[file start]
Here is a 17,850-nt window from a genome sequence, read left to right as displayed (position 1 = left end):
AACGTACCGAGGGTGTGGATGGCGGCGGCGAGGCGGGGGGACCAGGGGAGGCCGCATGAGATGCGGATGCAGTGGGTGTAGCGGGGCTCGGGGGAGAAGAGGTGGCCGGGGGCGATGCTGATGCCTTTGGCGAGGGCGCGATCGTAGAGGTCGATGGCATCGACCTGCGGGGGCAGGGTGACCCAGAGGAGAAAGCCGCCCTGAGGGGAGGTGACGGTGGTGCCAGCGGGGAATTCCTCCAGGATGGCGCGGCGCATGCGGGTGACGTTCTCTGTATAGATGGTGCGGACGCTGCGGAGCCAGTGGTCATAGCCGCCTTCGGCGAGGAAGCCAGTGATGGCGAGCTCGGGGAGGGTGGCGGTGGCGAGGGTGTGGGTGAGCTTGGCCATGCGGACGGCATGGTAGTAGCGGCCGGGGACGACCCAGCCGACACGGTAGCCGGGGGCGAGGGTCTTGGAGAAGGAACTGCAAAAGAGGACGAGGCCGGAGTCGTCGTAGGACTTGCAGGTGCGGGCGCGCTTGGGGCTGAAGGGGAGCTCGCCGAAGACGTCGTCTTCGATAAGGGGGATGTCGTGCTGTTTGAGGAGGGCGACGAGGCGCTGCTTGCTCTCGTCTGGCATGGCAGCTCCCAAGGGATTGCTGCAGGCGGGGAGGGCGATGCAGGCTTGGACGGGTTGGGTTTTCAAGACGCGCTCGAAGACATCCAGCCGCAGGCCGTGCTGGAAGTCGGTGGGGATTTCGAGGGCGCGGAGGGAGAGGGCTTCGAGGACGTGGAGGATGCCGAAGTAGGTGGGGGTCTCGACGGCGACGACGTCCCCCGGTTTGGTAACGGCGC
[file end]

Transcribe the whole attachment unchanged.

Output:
Here is a 17,850-nt window from a genome sequence, read left to right as displayed (position 1 = left end):
AACGTACCGAGGGTGTGGATGGCGGCGGCGAGGCGGGGGGACCAGGGGAGGCCGCATGAGATGCGGATGCAGTGGGTGTAGCGGGGCTCGGGGGAGAAGAGGTGGCCGGGGGCGATGCTGATGCCTTTGGCGAGGGCGCGATCGTAGAGGTCGATGGCATCGACCTGCGGGGGCAGGGTGACCCAGAGGAGAAAGCCGCCCTGAGGGGAGGTGACGGTGGTGCCAGCGGGGAATTCCTCCAGGATGGCGCGGCGCATGCGGGTGACGTTCTCTGTATAGATGGTGCGGACGCTGCGGAGCCAGTGGTCATAGCCGCCTTCGGCGAGGAAGCCAGTGATGGCGAGCTCGGGGAGGGTGGCGGTGGCGAGGGTGTGGGTGAGCTTGGCCATGCGGACGGCATGGTAGTAGCGGCCGGGGACGACCCAGCCGACACGGTAGCCGGGGGCGAGGGTCTTGGAGAAGGAACTGCAAAAGAGGACGAGGCCGGAGTCGTCGTAGGACTTGCAGGTGCGGGCGCGCTTGGGGCTGAAGGGGAGCTCGCCGAAGACGTCGTCTTCGATAAGGGGGATGTCGTGCTGTTTGAGGAGGGCGACGAGGCGCTGCTTGCTCTCGTCTGGCATGGCAGCTCCCAAGGGATTGCTGCAGGCGGGGAGGGCGATGCAGGCTTGGACGGGTTGGGTTTTCAAGACGCGCTCGAAGACATCCAGCCGCAGGCCGTGCTGGAAGTCGGTGGGGATTTCGAGGGCGCGGAGGGAGAGGGCTTCGAGGACGTGGAGGATGCCGAAGTAGGTGGGGGTCTCGACGGCGACGACGTCCCCCGGTTTGGTAACGGCGC